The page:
However, they lack the ability to test components in isolation, which is why some teams will end up having a Storybook adjacent build to point the E2E test at.

Another issue is that it’s hard to set up the different test fixtures. For example, if you want to test that an admin user has an edit button on the page while a regular user doesn’t, you’ll find some ways to override the auth service to return different results.

Similarly, component testing isn’t possible when we have external service dependencies like OAuth since Cypress and Playwright component testing do not run against an actual instance of the app, so any auth gating can make rendering components impossible.

SafeTest presents itself as a third way that combines the best of the two previous methods (unit testing and end-to-end testing). SafeTest allows leveraging a real browser (with screenshotting, video recording and replay, and trace viewer) while still allowing the mocking of non-browser dependencies.

SafeTest may leverage other libraries for the mocking or stubbing of external dependencies such as the network or web services. Playwright allows, for instance, stubbing the network layer. For internal dependencies (e.g., static functions, values, API responses), SafeTest provides a mock/spy API and a dependency injection mechanism appropriately called override.

One user on Hacker News emphasized that SafeTest could bring a proper dependency injection mechanism to React:

Should it be a general framework focused on DI [Dependency Injection] for React? That can make overrides more organic and have more benefits than just testing.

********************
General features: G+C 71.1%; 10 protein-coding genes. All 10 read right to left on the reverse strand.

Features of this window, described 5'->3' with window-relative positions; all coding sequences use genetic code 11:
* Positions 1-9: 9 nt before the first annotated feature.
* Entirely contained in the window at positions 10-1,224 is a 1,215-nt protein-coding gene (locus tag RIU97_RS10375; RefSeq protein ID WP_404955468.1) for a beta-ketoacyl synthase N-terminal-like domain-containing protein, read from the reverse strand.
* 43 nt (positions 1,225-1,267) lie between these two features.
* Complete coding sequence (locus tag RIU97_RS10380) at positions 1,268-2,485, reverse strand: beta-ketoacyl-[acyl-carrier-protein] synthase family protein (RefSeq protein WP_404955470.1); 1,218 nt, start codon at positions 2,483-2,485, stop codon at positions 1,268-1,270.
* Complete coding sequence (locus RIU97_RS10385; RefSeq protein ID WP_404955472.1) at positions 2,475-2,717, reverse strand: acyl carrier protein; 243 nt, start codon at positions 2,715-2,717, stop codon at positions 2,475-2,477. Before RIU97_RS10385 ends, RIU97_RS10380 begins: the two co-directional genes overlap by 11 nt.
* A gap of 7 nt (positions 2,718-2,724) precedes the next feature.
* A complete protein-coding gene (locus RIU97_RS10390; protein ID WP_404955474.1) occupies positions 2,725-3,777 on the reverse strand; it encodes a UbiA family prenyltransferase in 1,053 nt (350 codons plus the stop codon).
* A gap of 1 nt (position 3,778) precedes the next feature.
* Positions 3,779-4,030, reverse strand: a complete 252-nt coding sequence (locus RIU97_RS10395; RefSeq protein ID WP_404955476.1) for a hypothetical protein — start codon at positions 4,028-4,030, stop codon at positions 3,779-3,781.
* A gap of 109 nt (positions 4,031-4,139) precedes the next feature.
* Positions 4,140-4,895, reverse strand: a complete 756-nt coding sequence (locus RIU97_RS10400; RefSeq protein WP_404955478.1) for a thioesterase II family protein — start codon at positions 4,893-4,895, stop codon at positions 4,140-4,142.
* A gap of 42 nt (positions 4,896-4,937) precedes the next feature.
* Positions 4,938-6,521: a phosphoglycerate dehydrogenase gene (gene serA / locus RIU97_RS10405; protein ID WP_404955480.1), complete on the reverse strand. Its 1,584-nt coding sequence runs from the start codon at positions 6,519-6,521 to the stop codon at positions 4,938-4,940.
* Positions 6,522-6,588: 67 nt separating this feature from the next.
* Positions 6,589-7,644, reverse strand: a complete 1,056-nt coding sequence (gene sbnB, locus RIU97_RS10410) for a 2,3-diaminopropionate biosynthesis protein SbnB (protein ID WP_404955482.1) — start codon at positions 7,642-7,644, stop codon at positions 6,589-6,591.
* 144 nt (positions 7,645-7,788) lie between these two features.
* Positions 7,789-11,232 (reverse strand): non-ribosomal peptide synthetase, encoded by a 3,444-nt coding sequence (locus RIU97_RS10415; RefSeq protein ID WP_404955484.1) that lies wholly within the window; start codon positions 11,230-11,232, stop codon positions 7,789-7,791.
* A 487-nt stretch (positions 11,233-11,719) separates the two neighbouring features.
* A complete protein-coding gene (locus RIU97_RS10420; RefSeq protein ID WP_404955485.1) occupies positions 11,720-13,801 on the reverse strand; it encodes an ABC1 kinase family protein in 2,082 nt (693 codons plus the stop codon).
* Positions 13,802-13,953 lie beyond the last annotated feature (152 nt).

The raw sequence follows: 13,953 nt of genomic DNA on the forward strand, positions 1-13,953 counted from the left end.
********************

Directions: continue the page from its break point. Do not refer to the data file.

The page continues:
Another Hacker News user opined that dependency injection needs can be eased by making implicit dependencies explicit in the form of parameters:

I’m afraid the answer to this doesn’t actually lie in tooling. It lies in software design. If something needs to be controlled, it needs to be controllable. Typically this means push. In a React component, this means props. It could be an optional prop, but once that prop was there, this component could be controlled. Once the component could be controlled via push, the page rendering the component could also be controlled via push. How do you push to a page? Query string params is the most straightforward.

Storybook kind of enables [that].

Yet another user agreed that SafeTest addresses real pain points, albeit through an unfamiliar method:

I think the solutions outlined really interesting and valuable! There are some idiosyncrasies around unit testing UI that are just hard to work around. And the issues with e2e tests in the context of testing individual UI pieces are totally valid too.

The one thing that at least initially rubs me the wrong way is how the overrides work. Like I get why that’s a solution to how we can inject some data, but I don’t like the idea of writing test-specific code in a component just to enable tests with this tool. That being said, I’ve done similar things in the past when I’ve run out of options and this looks pretty clean, I just wonder if there’s another way.

SafeTest is open-source software under the MIT license. Developers can review the release note for more technical details and code samples.